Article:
Want to be nude at a waterfall? After some hiking, you could make your fantasy come true right in Marin. After taking a dip in clothing-optional Bass Lake (please see previous entry above), some visitors like to walk a little further to gorgeous Alamere Falls, which is actually four separate falls. "It was spectacular," says recent visitor Ryan, of the East Bay. Other Marin locations that get limited clothing-optional use include Fern Grove, close to Starlight Meadow, in the Dogtown area; and the Inkwell Spillways, near the Inkwell in Lagunitas, which made an indelible impression on a reader named Larry: "It felt comfortable to visit. Just do it discreetly."
Visitor Trevor Murphy told us that the water at Alamere is impressive during the spring but slows down by September. "The big part of the falls goes over a cliff into the sea," he explains, "but there's another stage higher up where the stream falls into a couple of stone pools on a little plateau." In all, Alamere is a whopping 70 feet high, with the lower part measuring maybe 40 to 45 feet.
Alamere Falls and Fern Grove are on federal land managed by Point Reyes National Seashore. The status of Inkwell Spillways is unknown; it is said to be monitored and posted with No Trespassing signs.
How to find it:
To find Alamere, follow the directions to Bass Lake, then continue 1.5 miles from Bass on the Palomarin Trail past Pelican Pond to the waterfalls. Watch for poison oak. "I've never encountered any poison oak," says Ryan, "but the trail is very narrow and overgrown. You're walking through a corridor of greenery." The last half-mile of the trail is via a signed spur path, off the Coast Trail. From the spur, it's a little difficult to handle. You'll need to get down to Alamere Creek, but the trail to it is steep. Some parts of the path are only two feet wide. From there, cross Alamere Creek, which, during times of high water, can be tricky. From the top of the cliff, some daredevils scramble down the eroding, crumbling, rockface, which has become increasingly dangerous, to the beach. "You have to be careful because it's steep," says Ryan. Suggests the Bay Area Hiker (bahiker.com) site: "Carefully cross over the water at the top of the second drop, and you'll reach a flat, where you can follow the water to the main drop at the coast's edge ... If you want to continue to the beach, walk from the top of the main waterfall where it spills onto the beach, north and slightly away from the cliff edge, to an obvious but unsigned, well-worn descending path. The first drop is an easy, stairstep-like descent down bare rock." The last 20 feet are said to be tough because of loose rock. Falling can be easy and there are almost no reliable handholds to grip. "You have to almost go down on your butt," says Ryan. At the beach, walk south for the best view of the waterfalls. To return, retrace your steps.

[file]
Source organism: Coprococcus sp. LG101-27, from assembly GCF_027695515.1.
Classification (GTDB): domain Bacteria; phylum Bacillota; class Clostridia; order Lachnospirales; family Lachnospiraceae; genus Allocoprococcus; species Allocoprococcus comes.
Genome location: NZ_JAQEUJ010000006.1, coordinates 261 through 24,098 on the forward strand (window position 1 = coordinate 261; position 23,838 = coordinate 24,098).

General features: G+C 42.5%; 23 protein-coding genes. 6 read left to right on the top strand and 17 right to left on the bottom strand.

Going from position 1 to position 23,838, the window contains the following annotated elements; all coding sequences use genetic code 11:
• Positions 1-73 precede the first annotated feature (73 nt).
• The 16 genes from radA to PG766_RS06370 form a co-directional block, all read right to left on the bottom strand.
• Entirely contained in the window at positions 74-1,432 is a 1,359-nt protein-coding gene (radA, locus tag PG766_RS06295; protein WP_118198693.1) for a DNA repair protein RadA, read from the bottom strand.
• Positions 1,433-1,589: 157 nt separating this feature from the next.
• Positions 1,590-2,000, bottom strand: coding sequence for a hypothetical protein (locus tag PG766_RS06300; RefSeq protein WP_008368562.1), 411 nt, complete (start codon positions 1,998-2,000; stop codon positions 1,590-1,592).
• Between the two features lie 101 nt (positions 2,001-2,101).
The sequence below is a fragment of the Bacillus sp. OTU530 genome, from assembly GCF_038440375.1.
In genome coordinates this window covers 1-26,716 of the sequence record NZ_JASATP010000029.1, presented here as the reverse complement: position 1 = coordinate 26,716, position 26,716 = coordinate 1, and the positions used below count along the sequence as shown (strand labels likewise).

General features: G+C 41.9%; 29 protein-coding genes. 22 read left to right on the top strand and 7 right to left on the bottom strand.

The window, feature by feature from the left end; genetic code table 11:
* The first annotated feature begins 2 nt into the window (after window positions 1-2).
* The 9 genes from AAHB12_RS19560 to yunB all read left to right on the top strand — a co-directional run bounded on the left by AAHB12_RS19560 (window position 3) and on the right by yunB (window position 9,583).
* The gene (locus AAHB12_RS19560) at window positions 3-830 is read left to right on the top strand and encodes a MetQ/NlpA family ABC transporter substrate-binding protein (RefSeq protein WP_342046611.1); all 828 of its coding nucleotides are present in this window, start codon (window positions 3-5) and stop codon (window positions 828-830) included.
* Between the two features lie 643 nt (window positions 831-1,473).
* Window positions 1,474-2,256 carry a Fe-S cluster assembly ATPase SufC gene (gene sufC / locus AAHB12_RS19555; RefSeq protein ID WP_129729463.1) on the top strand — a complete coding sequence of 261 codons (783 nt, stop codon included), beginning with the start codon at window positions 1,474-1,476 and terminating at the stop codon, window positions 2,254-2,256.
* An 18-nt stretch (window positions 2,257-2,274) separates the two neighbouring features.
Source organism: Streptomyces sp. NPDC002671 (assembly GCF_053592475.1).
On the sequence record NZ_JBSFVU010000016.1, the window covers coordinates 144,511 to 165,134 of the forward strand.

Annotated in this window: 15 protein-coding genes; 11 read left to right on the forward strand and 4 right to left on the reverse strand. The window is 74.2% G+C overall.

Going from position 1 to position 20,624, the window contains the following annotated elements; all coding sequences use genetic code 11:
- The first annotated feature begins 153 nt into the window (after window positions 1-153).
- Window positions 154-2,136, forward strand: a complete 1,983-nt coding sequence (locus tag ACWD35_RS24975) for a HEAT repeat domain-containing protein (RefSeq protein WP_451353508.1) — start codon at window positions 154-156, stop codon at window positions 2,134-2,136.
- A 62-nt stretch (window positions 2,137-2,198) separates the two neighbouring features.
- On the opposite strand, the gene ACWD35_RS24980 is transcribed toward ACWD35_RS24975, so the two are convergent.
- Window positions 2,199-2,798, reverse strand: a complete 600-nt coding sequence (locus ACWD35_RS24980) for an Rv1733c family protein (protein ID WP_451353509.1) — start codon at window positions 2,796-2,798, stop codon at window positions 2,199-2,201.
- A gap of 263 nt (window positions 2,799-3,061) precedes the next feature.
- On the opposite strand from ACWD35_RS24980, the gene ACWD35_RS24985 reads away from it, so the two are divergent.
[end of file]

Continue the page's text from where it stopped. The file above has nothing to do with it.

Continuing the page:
Fern Grove -- not to be confused with (Sigmund) Stern Grove, on the edge of San Francisco's Sunset District -- is said to be just north of Starlight Meadow. Take Highway 1 past the pullover for Starlight, then look for the start of the Randall Trail. If you reach Fivebrooks on Highway 1 and still haven't seen it, turn around; the trail is about 2.5 miles south. Take the path uphill until you see the meadow.
Inkwell Spillways is across the road from the Inkwell (see above). At Shafer Bridge, look for two dirt roads on the left. Park past the bridge and walk back to the dirt roads. Follow the easternmost one, along the creek, for a half mile. When the road turns left, climbing toward the dam at Kent Lake, stay on the trail along the creek.
Alamere Falls: Alamere Creek is the source of three small falls and a large one that empty into the Pacific Ocean. "All of them are spectacular, but access to them is not easy, requiring a hike down very steep and treacherous trails," reports the Frisky Banner, a local naturism newsletter. "The worst and most dangerous is the last trail that leads directly to the beach. Two men in our group took that trail, and the rest of us stayed near the smaller falls. I was envious looking at the two guys running around naked under the big falls. I took a picture of them from above and even then had my stomach in my throat." Inkwell Spillways: "You'll come to a pool at the base of the spillways," says Robert Carlsen. "There's an outlet from a pumping station that's nice to sit at, plus some big rocks that feel great after swimming.
Only occasional use is reported, the most popular site being Alamere Falls. On summer weekends, "you'll usually see 20-40 people" walking on the trail and gathering at the top of the waterfalls, according to Ryan. "But because you have to go down on your butt, most people chicken out of going down to the beach. There might be two or three persons there."
Poison oak; dangerous hiking conditions near the beach on the trail to Alamere.